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What If Museums Cost More For Rich People?

New York’s Metropolitan Museum of Art has changed its entry fee from a suggested donation to a flat fee for non-New York residents. A new proposal suggests something else: entry fees based on income.

What If Museums Cost More For Rich People?
[Photo: SergeYatunin/iStock]

When the Met Museum in New York City started charging out-of-state visitors a mandatory admission fee of $25 this month–after decades of a pay-as-you-wish policy for everyone–it was something that the museum argued was necessary to stay afloat. The number of museum visitors has grown quickly, but over the last 13 years, the number of people who were choosing to pay full admission dropped 73%. Even though the museum has free rent, and city tax dollars and donations cover a large portion of expenses, it wasn’t bringing in enough money from tickets to cover all operating costs.

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A new proposal from a group of activists calling themselves Toward Equitable Met Pricing argues that the museum could bring in more revenue by adding some means testing: Everyone, whether they live in New York or elsewhere, would be asked to pay an admission fee based on their income. If you’re a corporate lawyer making more than $200 grand, you’d pay $35. If you’re a social worker making $40,000, you’d pay $12. The group suggesting the policy used back-of-the-envelope calculations to project that the Met could make an additional $11 million by using the sliding scale, enough to meet its goals for financial stability.

Right now, New Yorkers can still get free admission. But they’ll be asked to show ID to prove they’re a state resident, which will likely discourage some people from coming. “I think it’s a gesture to undocumented communities that they are not centered in this space, and the added burden to them is kind of a trade-off that [the Met is] willing to make,” says Josephine Devanbu, one of the people behind the proposal. “I think there’s a longer-term cost of the Met becoming an institution that you need to show papers to enter. Even though the Met said that they will let people in even if they don’t have papers on them at the time, I think that still fundamentally changes the kind of space it is.”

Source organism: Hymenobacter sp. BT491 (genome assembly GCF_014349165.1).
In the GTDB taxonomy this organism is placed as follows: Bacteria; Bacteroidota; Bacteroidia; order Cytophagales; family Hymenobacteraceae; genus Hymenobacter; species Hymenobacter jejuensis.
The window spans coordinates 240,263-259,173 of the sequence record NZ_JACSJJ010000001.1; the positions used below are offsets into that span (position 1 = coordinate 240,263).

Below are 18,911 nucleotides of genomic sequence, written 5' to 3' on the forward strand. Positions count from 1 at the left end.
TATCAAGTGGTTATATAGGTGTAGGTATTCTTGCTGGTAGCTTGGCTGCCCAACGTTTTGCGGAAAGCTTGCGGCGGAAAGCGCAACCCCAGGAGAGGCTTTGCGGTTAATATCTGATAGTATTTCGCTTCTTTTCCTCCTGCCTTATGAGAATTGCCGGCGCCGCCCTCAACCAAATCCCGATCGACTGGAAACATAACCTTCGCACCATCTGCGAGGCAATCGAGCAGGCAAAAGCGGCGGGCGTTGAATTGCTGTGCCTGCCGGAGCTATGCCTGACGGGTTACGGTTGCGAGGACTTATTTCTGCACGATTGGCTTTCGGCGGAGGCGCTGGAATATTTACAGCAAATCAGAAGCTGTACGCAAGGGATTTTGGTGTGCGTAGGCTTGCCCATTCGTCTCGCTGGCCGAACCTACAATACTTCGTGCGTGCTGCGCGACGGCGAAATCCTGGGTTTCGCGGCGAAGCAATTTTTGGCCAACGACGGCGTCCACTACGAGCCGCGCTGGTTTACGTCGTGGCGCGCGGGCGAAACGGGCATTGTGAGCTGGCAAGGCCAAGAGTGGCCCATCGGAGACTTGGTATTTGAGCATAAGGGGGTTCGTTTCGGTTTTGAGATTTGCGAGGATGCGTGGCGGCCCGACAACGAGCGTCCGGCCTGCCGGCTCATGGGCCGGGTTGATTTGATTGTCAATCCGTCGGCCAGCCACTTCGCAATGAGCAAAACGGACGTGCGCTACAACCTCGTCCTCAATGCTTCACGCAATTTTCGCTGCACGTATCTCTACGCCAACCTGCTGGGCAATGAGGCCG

Out-of-state visitors who make a lower income will also be hit by the Met’s new policy. While it’s true that some tourists would be able to afford the ticket price, others–including lower-income people from neighboring New Jersey, with the exception of students who are still allowed to avoid the fee–might decide not to visit the museum because of the $25 charge.

“My concern is that what it will mean is that visitors who may be on the fence about coming, who may not know ahead of time that this is an experience that they are going to enjoy, who may not already be museum-goers or see themselves as museum-goers, are going to have a higher barrier to overcome in coming,” says Devanbu. “So what will happen is that out-of-state visitors are going to become increasingly people who identify as museum-goers, who may disproportionately mirror conventional museum-going demographics–so that’s disproportionately affluent and white.”

Devanbu is a cofounder of another program called “Look At Art. Get Paid.” that suggests that in order to truly serve the public, museums should pay people from underrepresented groups to visit. The group partnered with Gradient, a startup that is developing a tool that e-commerce sites will be able to use to offer sliding scale payments for their products, to create the proposal for the Met.

The sliding scale policy wouldn’t require visitors to show proof of income, so there’s still a risk that wealthy museum-goers might skimp on paying their fair share. The team’s calculations assume that everyone would underpay somewhat. But the policy would be less ambiguous than the previous pay-as-you-wish plan. “It is one thing to say as an institution, ‘we think you should pay $25’ as compared to, ‘we think you should pay $25 because it’s within your means,'” Lukas Bentel and Kevin Wiesner, from Gradient, write in an email. “We think visitors may be less inclined to ‘cheat’ the system if they understand how they fit into the larger economic picture. This type of sliding scale should force some to consider their economic privilege, and we don’t think that is a bad thing.”

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The policy could be a model for other museums. While many museums offer “free days,” some studies have found that those programs don’t actually bring new, diverse visitors. A sliding scale, the team behind Toward Equitable Met Pricing argues, might help change that. “I think that this is an opportunity for the Met to really play a leadership role in this space, given that prior to the change in admission policy, the Met has been a leader in being a public museum that has programs to address problems around accessibility,” says JS Tan, one of the founders of Gradient.

The team plans to collect signatures of support for the idea, and then propose it to the Met. As Gradient builds out its own product, the startup is hoping that people begin considering the broader potential uses of sliding scale policies as well. “We wanted to get folks thinking about the applicability of sliding scales in places like the Met, but also eventually in places like a restaurant, or online,” Tan says.

About the author

Adele Peters is a staff writer at Fast Company who focuses on solutions to some of the world's largest problems, from climate change to homelessness. Previously, she worked with GOOD, BioLite, and the Sustainable Products and Solutions program at UC Berkeley.

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